WASHINGTON (Reuters) - U.S. President Donald Trump warned on Monday that he may move the Republican National Convention set for August from North Carolina if the event faces state social distancing restrictions due to the coronavirus.
The COVID-19 pandemic has forced Trump and presumptive Democratic nominee Joe Biden to halt campaign rallies. Some have raised concerns that the large formal nominating conventions that are typically packed with delegates could raise safety issues.
Trump said on Twitter that if Democratic Governor Roy Cooper does not immediately answer “whether or not the space will be allowed to be fully occupied,” then the party will find “with all of the jobs and economic development it brings, another Republican National Convention site.”
The conventions include prime-time TV speeches that serve to kick off the final sprint toward the November presidential election. The Republican event is set to start Aug. 24 in Charlotte.
Cooper’s office said in a statement Monday that “state health officials are working with the RNC and will review its plans as they make decisions about how to hold the convention in Charlotte. North Carolina is relying on data and science to protect our state’s public health and safety.”
Later, Trump tweeted he had “zero interest” in moving the convention to his Trump National Doral golf resort near Miami. “Ballroom is not nearly big enough,” he wrote.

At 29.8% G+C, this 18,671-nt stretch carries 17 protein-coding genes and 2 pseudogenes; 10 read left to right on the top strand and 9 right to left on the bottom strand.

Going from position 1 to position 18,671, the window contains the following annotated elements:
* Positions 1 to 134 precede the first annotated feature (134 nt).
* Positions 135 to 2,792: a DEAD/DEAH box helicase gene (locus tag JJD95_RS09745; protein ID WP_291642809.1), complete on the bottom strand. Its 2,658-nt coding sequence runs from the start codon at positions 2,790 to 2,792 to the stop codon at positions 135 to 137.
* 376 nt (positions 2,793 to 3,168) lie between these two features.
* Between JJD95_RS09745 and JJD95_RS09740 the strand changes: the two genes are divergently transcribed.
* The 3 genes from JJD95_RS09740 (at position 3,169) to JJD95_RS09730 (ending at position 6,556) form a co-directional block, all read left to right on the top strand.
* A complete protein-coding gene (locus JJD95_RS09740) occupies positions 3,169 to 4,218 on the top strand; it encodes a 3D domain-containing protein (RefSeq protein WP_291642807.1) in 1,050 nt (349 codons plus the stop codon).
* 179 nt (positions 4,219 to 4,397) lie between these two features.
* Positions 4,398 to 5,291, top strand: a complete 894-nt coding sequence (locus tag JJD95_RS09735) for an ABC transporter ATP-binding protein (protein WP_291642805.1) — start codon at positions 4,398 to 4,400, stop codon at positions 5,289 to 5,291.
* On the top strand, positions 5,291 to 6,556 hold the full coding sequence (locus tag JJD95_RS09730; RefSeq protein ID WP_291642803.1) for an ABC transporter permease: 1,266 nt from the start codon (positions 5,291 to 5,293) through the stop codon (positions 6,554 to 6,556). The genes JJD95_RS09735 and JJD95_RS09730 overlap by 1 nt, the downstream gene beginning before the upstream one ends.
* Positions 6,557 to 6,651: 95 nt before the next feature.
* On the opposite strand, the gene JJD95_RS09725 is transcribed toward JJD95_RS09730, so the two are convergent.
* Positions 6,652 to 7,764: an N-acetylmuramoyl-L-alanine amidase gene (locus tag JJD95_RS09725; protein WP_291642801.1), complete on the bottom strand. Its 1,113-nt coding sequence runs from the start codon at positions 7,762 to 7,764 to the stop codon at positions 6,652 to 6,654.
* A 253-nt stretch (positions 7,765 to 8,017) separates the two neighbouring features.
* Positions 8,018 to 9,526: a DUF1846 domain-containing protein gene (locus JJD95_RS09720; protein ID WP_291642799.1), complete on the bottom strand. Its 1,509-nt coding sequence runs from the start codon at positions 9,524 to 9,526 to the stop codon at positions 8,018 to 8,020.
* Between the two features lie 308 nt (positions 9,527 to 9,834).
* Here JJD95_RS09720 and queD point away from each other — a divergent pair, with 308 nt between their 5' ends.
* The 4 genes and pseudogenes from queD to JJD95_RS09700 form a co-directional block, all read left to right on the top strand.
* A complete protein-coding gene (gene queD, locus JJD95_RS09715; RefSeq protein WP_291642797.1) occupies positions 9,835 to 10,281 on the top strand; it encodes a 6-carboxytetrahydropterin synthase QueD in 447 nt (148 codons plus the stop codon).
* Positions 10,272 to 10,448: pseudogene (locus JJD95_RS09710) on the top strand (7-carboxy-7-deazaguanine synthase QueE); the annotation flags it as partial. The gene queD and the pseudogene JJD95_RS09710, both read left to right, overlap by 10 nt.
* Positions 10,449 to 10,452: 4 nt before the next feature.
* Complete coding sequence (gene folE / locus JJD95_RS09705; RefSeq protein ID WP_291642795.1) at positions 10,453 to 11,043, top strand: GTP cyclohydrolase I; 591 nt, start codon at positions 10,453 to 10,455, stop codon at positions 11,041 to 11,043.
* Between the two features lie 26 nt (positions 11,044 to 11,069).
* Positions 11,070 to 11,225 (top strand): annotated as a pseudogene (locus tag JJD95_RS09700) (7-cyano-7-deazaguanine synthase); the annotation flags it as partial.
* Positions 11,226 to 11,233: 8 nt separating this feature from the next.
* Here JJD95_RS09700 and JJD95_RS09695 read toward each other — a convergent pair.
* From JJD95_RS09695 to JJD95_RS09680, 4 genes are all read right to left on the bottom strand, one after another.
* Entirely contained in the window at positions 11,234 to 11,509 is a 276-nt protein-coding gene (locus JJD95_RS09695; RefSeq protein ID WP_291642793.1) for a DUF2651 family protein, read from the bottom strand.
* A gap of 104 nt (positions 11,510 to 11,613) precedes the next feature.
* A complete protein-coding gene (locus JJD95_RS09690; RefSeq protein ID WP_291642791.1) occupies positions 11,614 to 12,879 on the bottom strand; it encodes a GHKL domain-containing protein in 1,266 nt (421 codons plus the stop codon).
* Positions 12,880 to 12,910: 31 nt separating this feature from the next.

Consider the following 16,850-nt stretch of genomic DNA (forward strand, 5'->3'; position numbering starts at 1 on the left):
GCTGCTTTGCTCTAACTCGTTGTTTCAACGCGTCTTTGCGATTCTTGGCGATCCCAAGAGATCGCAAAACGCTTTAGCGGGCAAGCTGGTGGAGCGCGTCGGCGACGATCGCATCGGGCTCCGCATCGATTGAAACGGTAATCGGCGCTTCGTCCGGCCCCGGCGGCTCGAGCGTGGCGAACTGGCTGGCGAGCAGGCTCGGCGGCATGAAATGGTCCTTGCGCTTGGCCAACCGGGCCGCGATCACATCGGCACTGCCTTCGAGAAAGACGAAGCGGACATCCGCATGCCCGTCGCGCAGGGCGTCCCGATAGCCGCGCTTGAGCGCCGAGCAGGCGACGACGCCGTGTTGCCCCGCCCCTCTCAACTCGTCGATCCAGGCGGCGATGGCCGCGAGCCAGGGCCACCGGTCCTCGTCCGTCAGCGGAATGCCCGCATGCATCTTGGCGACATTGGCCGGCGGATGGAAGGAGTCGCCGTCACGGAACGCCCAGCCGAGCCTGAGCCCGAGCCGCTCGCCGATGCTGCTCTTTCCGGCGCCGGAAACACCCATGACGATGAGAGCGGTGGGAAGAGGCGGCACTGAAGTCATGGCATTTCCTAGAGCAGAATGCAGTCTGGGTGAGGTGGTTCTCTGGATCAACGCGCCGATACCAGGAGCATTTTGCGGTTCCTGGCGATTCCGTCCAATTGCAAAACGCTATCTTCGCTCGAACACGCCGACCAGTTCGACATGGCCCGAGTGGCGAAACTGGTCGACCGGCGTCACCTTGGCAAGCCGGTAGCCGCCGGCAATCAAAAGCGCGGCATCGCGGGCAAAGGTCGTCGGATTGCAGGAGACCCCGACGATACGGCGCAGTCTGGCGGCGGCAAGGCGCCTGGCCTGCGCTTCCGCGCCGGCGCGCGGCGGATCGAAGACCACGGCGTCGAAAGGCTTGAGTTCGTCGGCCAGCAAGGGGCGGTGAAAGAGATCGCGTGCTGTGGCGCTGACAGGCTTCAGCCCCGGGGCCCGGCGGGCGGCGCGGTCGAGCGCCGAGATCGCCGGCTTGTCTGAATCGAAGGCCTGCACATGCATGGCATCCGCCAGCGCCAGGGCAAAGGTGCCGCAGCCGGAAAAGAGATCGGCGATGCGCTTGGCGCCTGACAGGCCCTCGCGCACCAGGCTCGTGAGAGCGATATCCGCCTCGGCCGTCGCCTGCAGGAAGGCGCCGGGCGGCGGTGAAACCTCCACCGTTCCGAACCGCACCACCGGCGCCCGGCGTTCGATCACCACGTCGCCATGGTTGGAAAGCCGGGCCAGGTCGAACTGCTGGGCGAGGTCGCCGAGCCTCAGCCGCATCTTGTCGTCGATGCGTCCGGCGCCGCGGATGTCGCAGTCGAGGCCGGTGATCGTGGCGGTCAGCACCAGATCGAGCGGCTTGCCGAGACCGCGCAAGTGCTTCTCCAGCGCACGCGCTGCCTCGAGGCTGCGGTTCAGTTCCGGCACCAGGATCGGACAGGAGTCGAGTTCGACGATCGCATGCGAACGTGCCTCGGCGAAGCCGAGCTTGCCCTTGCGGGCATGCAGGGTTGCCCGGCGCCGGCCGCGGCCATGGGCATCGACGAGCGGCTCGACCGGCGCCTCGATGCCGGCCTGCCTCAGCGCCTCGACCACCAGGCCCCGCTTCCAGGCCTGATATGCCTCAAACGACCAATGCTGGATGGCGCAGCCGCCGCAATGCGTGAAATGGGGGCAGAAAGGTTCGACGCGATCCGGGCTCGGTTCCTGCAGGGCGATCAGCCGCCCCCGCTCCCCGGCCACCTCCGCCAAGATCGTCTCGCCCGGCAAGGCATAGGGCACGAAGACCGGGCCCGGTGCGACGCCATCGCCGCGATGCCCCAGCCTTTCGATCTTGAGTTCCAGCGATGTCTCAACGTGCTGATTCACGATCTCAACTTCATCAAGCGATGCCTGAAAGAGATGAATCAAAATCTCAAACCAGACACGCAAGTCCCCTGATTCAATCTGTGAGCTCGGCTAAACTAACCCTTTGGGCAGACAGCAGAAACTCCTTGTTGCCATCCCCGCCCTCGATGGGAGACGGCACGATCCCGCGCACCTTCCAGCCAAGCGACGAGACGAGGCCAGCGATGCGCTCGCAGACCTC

In October, Trump abandoned plans to host the G7 summit at Doral after Democrats and others had decried the selection as evidence of the president misusing his office for personal gain.
Vice President Mike Pence told Fox News it was “absolutely essential” that Cooper give a “swift response” or the convention could be moved to a state “farther along on reopening.”
The Democratic National Convention, which was postponed by a month because of the coronavirus, is set to begin Aug. 17 in Milwaukee, Wisconsin.
A spokeswoman for the DNC event said earlier this month the convention would follow health officials’ “guidance to determine how many people can safely gather in Milwaukee this August.”
Trump won North Carolina by 3.7% in 2016. Biden’s campaign thinks the state is one of many that went for Trump that are up for grabs this year.
Reporting by David Shepardson; Editing by Nick Zieminski and Tom Brown
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